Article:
In case of cache file system failure, if error can be returned immediately, JuiceFS will automatically fallback and access object storage directly. This is the usual case for local file systems, but with others, file system (such as some kernel-mode network file system) failure may manifest in read hanging, causing JuiceFS reads to hang as well. If this happens, try to adjust settings so that cache file system fails fast.
Data downloaded from, as well as uploaded to object storage will be cached in JuiceFS, without compression or encryption.
Below is some crucial parameters for cache config (see
juicefs mount for complete reference):
Cache directory, default to
/var/jfsCache, supports multiple values separated by
:, this is mostly used by dedicated cache node which has multiple storage devices mounted. Also,
/dev/shmis supported if you'd like to use memory for cache.
If you are in urgent need to free up disk space, you can manually delete data under the cache directory, which is usually
If "Write Cache in Client" is enabled, be sure not to delete data under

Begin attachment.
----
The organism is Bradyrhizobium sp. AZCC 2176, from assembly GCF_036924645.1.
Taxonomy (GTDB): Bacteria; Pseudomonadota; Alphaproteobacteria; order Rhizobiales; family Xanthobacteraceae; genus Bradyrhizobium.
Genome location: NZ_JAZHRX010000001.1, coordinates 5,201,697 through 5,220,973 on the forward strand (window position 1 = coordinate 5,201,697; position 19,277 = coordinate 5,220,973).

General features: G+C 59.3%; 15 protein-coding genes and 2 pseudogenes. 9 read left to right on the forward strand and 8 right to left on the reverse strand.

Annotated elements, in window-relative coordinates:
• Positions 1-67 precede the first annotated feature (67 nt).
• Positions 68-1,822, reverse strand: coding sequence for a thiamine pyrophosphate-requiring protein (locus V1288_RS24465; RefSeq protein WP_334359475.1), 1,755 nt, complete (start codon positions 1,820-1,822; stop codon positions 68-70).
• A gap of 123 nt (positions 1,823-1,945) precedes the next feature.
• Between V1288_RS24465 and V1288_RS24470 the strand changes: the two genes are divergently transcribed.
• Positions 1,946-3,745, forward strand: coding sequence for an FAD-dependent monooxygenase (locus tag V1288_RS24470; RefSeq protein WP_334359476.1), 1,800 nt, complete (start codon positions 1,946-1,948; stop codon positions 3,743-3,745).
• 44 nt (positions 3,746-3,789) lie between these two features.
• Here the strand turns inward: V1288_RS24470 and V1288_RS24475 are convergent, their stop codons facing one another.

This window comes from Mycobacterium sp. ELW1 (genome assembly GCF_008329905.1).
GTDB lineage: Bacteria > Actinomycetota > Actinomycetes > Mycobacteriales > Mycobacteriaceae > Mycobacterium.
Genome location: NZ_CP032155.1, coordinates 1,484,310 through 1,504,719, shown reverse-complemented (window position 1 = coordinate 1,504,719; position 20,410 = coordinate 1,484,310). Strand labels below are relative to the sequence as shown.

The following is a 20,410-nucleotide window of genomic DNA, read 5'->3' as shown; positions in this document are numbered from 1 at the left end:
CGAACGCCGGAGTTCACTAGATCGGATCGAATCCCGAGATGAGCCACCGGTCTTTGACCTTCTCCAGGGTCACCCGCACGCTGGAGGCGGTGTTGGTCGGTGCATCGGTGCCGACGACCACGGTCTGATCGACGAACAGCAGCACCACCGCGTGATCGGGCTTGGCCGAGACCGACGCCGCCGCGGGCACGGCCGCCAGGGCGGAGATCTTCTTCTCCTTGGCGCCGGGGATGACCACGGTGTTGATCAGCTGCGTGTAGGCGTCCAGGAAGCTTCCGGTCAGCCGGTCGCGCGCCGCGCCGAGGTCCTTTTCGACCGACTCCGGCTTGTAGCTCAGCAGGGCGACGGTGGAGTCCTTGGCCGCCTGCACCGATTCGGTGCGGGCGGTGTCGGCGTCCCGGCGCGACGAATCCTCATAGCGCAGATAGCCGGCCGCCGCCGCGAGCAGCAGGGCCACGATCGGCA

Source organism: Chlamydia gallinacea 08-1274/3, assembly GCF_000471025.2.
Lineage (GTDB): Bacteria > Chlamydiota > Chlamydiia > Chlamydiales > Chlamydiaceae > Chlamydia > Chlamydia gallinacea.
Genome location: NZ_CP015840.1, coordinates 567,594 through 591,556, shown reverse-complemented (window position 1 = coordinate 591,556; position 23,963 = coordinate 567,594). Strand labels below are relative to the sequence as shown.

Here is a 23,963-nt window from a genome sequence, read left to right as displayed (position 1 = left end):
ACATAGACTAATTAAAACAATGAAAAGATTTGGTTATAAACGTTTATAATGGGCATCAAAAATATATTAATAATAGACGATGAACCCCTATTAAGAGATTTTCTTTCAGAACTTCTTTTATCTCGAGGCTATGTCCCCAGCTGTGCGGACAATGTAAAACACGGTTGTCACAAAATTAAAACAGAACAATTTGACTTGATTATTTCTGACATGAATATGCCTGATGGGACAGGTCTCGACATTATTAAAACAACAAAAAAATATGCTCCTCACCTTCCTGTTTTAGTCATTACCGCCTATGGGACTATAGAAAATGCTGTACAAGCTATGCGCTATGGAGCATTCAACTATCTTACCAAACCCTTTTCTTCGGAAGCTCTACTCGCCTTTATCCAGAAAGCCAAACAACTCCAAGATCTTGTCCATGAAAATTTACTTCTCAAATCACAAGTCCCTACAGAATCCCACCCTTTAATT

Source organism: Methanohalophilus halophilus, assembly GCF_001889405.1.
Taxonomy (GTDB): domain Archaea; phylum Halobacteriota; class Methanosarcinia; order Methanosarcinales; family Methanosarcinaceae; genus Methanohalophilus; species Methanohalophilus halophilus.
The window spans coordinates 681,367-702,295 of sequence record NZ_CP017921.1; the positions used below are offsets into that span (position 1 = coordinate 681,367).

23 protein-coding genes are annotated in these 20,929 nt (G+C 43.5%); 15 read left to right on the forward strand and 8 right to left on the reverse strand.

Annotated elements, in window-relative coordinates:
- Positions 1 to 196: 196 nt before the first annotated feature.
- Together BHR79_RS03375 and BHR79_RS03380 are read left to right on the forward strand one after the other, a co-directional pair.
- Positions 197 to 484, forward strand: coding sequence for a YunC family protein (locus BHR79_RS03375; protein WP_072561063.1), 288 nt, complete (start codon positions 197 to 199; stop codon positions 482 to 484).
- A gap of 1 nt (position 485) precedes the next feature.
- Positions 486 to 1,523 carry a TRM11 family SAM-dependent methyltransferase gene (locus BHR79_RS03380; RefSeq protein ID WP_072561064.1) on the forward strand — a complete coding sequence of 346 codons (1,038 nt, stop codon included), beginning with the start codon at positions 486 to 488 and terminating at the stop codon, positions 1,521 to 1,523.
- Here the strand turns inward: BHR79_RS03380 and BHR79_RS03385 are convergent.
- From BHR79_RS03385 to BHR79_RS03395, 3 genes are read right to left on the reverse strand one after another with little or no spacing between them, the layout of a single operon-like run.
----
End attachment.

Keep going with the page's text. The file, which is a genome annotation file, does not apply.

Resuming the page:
/var/jfsCache/<vol-name>/rawstaging/, or you will lose data.
Cache size (default 100 GiB) and minimum ratio of free size (default 0.2). Both parameters is able to control cache size, if any of the two criteria is met, JuiceFS Client will reduce cache usage in a LRU manner.
Actual cache size may exceed configured value, because it is difficult to calculate the exact disk space taken by cache. Currently, JuiceFS uses the sum of all cached objects sizes (plus a 4 KiB overhead for each object) as an estimation, which is often different from the result of
Only cache small files and random small reads, do not cache whole block. This applies to conditions where object storage throughput is higher than the local cache device.
There are two main read patterns, sequential read and random read. Sequential read usually demands higher throughput while random reads needs lower latency. When local disk throughput is lower than object storage, consider enable